Yet my daughter is an includer.  There is always room for one more, as far as she is concerned.  She is the best big sister I have ever seen.  She has never once shunned her siblings (who are not always so easy to get along with).  She is a peacemaker.  She is almost always cheerful.

Her friends came over for her party yesterday, and she made the cake, and she planned the games.  But my proudest moment came when all the girls were dancing, and two of the shyer ones sat on the side.  Grace ran over, grabbed their hands, and pulled them into the group.  I had tears in my eyes.  She always includes.

Of course, she too has areas in her life where she needs God's grace.  But her genuine love for people, and her patience and friendliness, is where she is the example for me.

Wednesday, January 7, 2015

Two Young Men, One Shirt

Every time I drive to town, I see them.  Young men, standing on the streets and sidewalks, walking amongst the cars stuck in traffic, peddling their wares.

They sell cell phone cords, blow-up toys, packs of gum, cashew nuts, handkerchiefs, fried termites, bags of apples.  A couple times we've even seen a guy with a full aquarium on his head--fish, water, and all.

On this particular day, I noticed one young man in particular.  He was selling boxes of tissues, but it was his shirt that stood out to me.  The light changed before I could get a picture, but when I came home, I did a search to see if I could find an image of that same shirt.

Lo and behold, you can find anything on Google.  This was his shirt:

I also discovered that there are a number of varieties of this particular slogan.

Oh, the irony.

This guy very likely has no idea what his shirt says.  If he was educated enough to know English, he wouldn't be selling boxes of tissues for a living.  

He will never own a car.  He will never go to high school, because only about 7% of Tanzanians get that privilege.  He probably makes the equivalent of a dollar or two in profit every day, after standing 12 hours in the equator sun, selling his boxes of tissues.

We'll never know what his "talents" really are, because he will have no opportunity to develop them.  He's never even dared to have a "vision," because he is locked in a worldview that tells him that Africans are poor and will always be poor.  

But one thing I know for sure:  He most certainly does "give a shit."  He most certainly does care about the status of his life.  Who on earth is satisfied with a life selling tissues on the side of the road? 

This young man bought this shirt, I'm sure, from a pile of T-shirts in an open air market.  These shirts were shipped over from America, cast-offs from U.S. thrift stores, and he probably paid about 25 cents for it.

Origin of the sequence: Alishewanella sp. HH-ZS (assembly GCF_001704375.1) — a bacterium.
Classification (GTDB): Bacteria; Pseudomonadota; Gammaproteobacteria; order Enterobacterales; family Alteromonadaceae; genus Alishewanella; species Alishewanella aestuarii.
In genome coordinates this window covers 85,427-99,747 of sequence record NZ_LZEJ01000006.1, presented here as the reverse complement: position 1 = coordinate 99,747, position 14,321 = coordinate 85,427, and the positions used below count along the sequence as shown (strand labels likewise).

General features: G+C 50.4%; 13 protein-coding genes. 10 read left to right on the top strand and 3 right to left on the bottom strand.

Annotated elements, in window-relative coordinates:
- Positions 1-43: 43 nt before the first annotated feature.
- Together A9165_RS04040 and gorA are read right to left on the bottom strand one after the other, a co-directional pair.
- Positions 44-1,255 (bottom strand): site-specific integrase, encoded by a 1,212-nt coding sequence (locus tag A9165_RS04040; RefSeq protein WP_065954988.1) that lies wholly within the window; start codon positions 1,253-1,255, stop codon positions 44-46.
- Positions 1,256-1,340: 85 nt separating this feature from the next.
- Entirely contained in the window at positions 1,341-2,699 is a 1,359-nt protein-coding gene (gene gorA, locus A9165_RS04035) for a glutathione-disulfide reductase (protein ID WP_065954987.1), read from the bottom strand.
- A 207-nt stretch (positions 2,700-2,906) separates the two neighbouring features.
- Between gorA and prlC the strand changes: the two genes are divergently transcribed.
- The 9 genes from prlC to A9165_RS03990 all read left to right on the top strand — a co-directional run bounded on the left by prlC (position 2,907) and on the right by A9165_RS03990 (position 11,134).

So then I thought about the young man (assume with me for a moment) who purchased this shirt for $19.99 in America, and wore it with pride.  I'm sure he thought it was funny.  

Funny as he barely passed his classes at his (free) high school.
Funny as he decided to "find himself" before starting his (heavily subsidized) college education. 
Funny as he sat on his mother's couch, eating his mother's food, playing video games after he came home from his part-time job at age 25.
Funny as he spent his weekends and his wages on partying.

These two young men, on two opposite sides of the world, couldn't be more different.  
One who has every opportunity at his fingertips, and is squandering it.  
The other who would give his right arm for that opportunity, and will probably never get it.  

From everyone who has been given much, much will be demanded; and from the one who has been entrusted with much, much more will be asked.  

Saturday, January 3, 2015

Please Get Me Out of This Tropical Paradise

This is what it looks like about two miles from my house.  I know, I know.  There are many people who are freezing their noses off and would give anything to be in a place like this right now.

I guess the grass is always greener, eh?  

Instead, we dream about places like this:

Mountains, fog, cool air, fire places, and no sweating!

Once a year, the week after Christmas, that's where we go.  It's our Christmas present to ourselves, since there's nothing we want to buy anyway.  

It's a seven hour drive into the mountains.  A thrill goes through us as we start climbing elevation and we roll down the windows and breathe that non-humid air.  We bust out our jeans and hoodies (for the only time all year).  We drink hot chocolate.  We revel in the joy of wearing socks.

The guys (and sometimes the rest of us) spend hours in board game marathons.  The kids spend hours playing outside on the boulders.  I glue my Kindle to myself.  There's long deep conversations with friends.  It's bliss.  

(Between these three guys, they brought 75 games with them.  Not kidding.)

On market day, Mark and Alyssa started an annual tradition with the kids.  Each kid gets 1000 shillings (about 75 cents) and is given the task of finding the most random item at the market.  Since the market is full of cast offs from U.S. thrift stores, it's always an adventure.

The winner was this baby shirt.  If you want to take the time to read it, you'll understand why it won.  Seriously?  Who puts "chew the fat" and "forest bath" on a baby shirt?

Lily came home with this particular item.  Why exactly it has so many holes is beyond us.  So we decided to stick two children in it.  

And we danced in the new year.

At midnight, we wished a happy birthday to this new nine-year-old.  

Per tradition, Daddy made Grace a treasure hunt for her birthday.